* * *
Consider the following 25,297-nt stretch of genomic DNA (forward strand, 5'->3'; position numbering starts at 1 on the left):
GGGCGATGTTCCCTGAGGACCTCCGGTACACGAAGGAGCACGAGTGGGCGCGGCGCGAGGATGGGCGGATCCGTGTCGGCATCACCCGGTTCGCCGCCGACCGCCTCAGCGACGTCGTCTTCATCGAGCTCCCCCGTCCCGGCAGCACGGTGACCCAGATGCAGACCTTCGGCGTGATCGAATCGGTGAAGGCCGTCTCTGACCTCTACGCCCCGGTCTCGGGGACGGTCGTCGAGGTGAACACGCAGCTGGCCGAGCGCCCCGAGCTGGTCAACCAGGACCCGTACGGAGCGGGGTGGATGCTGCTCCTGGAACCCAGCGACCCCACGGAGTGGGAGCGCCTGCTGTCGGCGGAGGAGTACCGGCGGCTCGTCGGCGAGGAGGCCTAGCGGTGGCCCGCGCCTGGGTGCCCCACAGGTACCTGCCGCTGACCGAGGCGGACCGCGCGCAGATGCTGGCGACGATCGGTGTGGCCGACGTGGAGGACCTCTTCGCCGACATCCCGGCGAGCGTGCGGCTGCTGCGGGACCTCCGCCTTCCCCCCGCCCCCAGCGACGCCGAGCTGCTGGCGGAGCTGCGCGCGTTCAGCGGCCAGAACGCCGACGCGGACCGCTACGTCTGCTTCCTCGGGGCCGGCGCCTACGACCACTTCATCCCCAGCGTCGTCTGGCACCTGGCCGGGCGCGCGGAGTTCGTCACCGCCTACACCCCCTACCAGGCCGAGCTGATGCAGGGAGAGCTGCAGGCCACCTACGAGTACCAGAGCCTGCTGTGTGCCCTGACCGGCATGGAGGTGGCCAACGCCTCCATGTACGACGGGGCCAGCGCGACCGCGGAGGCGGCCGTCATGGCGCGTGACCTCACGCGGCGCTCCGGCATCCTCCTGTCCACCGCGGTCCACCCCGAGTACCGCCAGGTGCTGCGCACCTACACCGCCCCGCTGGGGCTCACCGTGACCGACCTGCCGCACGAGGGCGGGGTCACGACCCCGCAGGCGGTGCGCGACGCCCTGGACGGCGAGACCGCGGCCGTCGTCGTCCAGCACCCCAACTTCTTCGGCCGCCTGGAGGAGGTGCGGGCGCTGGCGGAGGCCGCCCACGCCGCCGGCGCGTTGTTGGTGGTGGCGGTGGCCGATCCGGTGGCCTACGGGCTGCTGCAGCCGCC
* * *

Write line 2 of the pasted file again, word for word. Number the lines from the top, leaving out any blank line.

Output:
GGGCGATGTTCCCTGAGGACCTCCGGTACACGAAGGAGCACGAGTGGGCGCGGCGCGAGGATGGGCGGATCCGTGTCGGCATCACCCGGTTCGCCGCCGACCGCCTCAGCGACGTCGTCTTCATCGAGCTCCCCCGTCCCGGCAGCACGGTGACCCAGATGCAGACCTTCGGCGTGATCGAATCGGTGAAGGCCGTCTCTGACCTCTACGCCCCGGTCTCGGGGACGGTCGTCGAGGTGAACACGCAGCTGGCCGAGCGCCCCGAGCTGGTCAACCAGGACCCGTACGGAGCGGGGTGGATGCTGCTCCTGGAACCCAGCGACCCCACGGAGTGGGAGCGCCTGCTGTCGGCGGAGGAGTACCGGCGGCTCGTCGGCGAGGAGGCCTAGCGGTGGCCCGCGCCTGGGTGCCCCACAGGTACCTGCCGCTGACCGAGGCGGACCGCGCGCAGATGCTGGCGACGATCGGTGTGGCCGACGTGGAGGACCTCTTCGCCGACATCCCGGCGAGCGTGCGGCTGCTGCGGGACCTCCGCCTTCCCCCCGCCCCCAGCGACGCCGAGCTGCTGGCGGAGCTGCGCGCGTTCAGCGGCCAGAACGCCGACGCGGACCGCTACGTCTGCTTCCTCGGGGCCGGCGCCTACGACCACTTCATCCCCAGCGTCGTCTGGCACCTGGCCGGGCGCGCGGAGTTCGTCACCGCCTACACCCCCTACCAGGCCGAGCTGATGCAGGGAGAGCTGCAGGCCACCTACGAGTACCAGAGCCTGCTGTGTGCCCTGACCGGCATGGAGGTGGCCAACGCCTCCATGTACGACGGGGCCAGCGCGACCGCGGAGGCGGCCGTCATGGCGCGTGACCTCACGCGGCGCTCCGGCATCCTCCTGTCCACCGCGGTCCACCCCGAGTACCGCCAGGTGCTGCGCACCTACACCGCCCCGCTGGGGCTCACCGTGACCGACCTGCCGCACGAGGGCGGGGTCACGACCCCGCAGGCGGTGCGCGACGCCCTGGACGGCGAGACCGCGGCCGTCGTCGTCCAGCACCCCAACTTCTTCGGCCGCCTGGAGGAGGTGCGGGCGCTGGCGGAGGCCGCCCACGCCGCCGGCGCGTTGTTGGTGGTGGCGGTGGCCGATCCGGTGGCCTACGGGCTGCTGCAGCCGCC